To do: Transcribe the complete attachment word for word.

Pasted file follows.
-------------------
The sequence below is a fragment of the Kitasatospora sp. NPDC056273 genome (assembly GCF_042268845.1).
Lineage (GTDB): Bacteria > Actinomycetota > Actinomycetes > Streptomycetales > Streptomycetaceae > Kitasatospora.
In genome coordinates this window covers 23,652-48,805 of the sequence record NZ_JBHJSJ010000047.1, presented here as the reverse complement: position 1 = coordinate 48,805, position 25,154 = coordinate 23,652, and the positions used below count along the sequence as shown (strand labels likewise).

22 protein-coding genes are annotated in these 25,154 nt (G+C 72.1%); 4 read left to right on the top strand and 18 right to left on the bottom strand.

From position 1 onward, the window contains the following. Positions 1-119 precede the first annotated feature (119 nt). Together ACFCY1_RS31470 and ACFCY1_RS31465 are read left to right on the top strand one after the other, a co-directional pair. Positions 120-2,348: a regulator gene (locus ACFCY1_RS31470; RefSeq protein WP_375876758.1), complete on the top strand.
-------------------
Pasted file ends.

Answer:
The sequence below is a fragment of the Kitasatospora sp. NPDC056273 genome (assembly GCF_042268845.1).
Lineage (GTDB): Bacteria > Actinomycetota > Actinomycetes > Streptomycetales > Streptomycetaceae > Kitasatospora.
In genome coordinates this window covers 23,652-48,805 of the sequence record NZ_JBHJSJ010000047.1, presented here as the reverse complement: position 1 = coordinate 48,805, position 25,154 = coordinate 23,652, and the positions used below count along the sequence as shown (strand labels likewise).

22 protein-coding genes are annotated in these 25,154 nt (G+C 72.1%); 4 read left to right on the top strand and 18 right to left on the bottom strand.

From position 1 onward, the window contains the following. Positions 1-119 precede the first annotated feature (119 nt). Together ACFCY1_RS31470 and ACFCY1_RS31465 are read left to right on the top strand one after the other, a co-directional pair. Positions 120-2,348: a regulator gene (locus ACFCY1_RS31470; RefSeq protein WP_375876758.1), complete on the top strand.